“No—is that so? Oh come, now—lemme just try. Only just a little—I’d let you, if you was me, Tom.”
“Ben, I’d like to, honest injun; but Aunt Polly—well, Jim wanted to do it, but she wouldn’t let him; Sid wanted to do it, and she wouldn’t let Sid. Now don’t you see how I’m fixed? If you was to tackle this fence and anything was to happen to it—”
“Oh, shucks, I’ll be just as careful. Now lemme try. Say—I’ll give you the core of my apple.”
“Well, here—No, Ben, now don’t. I’m afeard—”
“I’ll give you all of it!”
Movement—Propels Story Forward
When Muff Potter wakes up after Injun Joe killed Dr. Robinson, the story is moved in an unexpected direction through dialogue.
“Lord, how is this, Joe?” he said.
“It’s a dirty business,” said Joe, without moving.
“What did you do it for?”
“I! I never done it!”
“Look here! That kind of talk won’t wash.”
Potter trembled and grew white.
“I thought I’d got sober. I’d no business to drink to-night. But it’s in my head yet—worse’n when we started here. I’m all in a muddle; can’t recollect anything of it, hardly. Tell me, Joe—honest, now, old feller—did I do it? Joe, I never meant to—’pon my soul and honor, I never meant to, Joe. Tell me how it was, Joe. Oh, it’s awful—and him so young and promising.”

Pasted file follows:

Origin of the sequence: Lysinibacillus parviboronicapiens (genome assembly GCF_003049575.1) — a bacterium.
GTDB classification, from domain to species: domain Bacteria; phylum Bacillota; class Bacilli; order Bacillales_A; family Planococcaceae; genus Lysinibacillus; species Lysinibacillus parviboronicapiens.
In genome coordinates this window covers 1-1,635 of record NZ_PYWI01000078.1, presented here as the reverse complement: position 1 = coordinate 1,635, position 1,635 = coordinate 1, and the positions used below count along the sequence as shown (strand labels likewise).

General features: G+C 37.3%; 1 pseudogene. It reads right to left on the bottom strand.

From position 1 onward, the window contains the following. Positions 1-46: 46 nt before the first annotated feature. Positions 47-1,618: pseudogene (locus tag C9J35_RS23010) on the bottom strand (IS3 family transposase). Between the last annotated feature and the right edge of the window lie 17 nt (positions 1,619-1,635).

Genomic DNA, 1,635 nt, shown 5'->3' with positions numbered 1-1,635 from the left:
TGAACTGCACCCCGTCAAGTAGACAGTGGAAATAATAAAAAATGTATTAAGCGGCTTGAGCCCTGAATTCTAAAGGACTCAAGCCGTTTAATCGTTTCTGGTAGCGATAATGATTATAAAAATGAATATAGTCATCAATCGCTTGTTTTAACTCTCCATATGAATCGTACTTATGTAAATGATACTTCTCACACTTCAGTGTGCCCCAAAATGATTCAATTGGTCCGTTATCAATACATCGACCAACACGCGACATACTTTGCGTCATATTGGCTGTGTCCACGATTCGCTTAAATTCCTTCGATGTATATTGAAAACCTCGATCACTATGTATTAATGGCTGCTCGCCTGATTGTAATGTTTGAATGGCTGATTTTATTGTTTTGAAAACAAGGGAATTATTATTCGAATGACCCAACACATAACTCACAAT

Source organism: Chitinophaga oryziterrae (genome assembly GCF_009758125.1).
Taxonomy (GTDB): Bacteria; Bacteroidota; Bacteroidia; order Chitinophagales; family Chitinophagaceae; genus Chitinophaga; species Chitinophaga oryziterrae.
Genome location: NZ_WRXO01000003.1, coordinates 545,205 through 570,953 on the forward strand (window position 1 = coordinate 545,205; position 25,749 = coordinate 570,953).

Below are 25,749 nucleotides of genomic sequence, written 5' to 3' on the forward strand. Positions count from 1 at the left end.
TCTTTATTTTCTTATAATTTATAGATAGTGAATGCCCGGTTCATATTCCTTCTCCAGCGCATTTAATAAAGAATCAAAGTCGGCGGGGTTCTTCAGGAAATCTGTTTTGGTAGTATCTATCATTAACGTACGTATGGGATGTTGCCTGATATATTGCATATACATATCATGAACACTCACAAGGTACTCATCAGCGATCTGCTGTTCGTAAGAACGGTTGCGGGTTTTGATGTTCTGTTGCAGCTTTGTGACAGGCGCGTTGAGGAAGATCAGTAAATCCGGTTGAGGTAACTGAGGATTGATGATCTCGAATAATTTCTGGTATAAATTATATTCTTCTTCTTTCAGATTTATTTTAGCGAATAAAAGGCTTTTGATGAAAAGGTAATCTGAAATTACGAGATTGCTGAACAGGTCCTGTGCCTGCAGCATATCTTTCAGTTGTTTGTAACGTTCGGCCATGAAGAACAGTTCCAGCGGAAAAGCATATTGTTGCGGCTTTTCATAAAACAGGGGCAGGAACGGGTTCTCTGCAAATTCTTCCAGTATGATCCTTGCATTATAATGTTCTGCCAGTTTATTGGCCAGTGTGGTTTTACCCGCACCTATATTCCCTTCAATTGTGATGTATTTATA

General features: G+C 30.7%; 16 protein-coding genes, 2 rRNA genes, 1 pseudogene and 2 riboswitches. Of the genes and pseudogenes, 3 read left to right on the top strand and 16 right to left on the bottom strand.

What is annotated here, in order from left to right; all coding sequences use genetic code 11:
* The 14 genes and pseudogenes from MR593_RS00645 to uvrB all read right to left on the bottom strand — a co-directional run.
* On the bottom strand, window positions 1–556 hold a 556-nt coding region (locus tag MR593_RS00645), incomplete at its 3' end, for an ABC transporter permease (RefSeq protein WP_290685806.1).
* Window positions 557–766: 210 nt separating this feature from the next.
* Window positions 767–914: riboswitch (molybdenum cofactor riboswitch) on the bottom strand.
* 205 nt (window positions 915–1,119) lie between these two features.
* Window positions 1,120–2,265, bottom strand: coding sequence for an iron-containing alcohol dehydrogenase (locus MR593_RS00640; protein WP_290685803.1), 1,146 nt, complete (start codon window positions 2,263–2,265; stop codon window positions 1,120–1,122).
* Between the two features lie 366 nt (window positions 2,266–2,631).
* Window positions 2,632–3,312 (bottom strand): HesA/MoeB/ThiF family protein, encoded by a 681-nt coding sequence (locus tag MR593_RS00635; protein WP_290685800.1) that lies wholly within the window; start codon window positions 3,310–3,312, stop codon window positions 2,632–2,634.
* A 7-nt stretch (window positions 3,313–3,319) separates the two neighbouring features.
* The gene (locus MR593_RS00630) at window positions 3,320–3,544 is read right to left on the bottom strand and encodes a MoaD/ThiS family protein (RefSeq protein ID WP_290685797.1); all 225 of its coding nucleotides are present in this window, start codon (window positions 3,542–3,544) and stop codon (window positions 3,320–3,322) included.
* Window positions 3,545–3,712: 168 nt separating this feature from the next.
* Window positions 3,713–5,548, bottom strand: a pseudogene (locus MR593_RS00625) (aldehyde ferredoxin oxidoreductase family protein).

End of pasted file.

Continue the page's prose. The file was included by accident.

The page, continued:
“Why, you two was scuffling, and he fetched you one with the headboard and you fell flat; and then up you come, all reeling and staggering like, and snatched the knife and jammed it into him, just as he fetched you another awful clip—and here you’ve laid, as dead as a wedge til now.”
“Oh, I didn’t know what I was a-doing. I wish I may die this minute if I did. It was all on account of the whiskey and the excitement, I reckon. I never used a weepon in my life before, Joe. I’ve fought, but never with weepons. They’ll all say that. Joe, don’t tell! Say you won’t tell, Joe—that’s a good feller. I always liked you, Joe, and stood up for you, too. Don’t you remember? You won’t tell, will you, Joe?” And the poor creature dropped on his knees before the stolid murderer, and clasped his appealing hands.
“No, you’ve always been fair and square with me, Muff Potter, and I won’t go back on you. There, now, that’s as fair as a man can say.”
“Oh, Joe, you’re an angel. I’ll bless you for this the longest day I live.” And Potter began to cry.
“Come, now, that’s enough of that. This ain’t any time for blubbering. You be off yonder way and I’ll go this. Move, now, and don’t leave any tracks behind you.”
Tension—Creates or Reveals Conflict
The first lines Tom Sawyer present a tense dialogue, with only one participant speaking.
“What’s gone with that boy, I wonder? You TOM!”
Activity: Finding the Function of a Dialogue
During this next week, decide what the function of the dialogue you are reading and writing. Is it one of these four major functions? Does is serve another purpose? Does it serve a combination of purposes?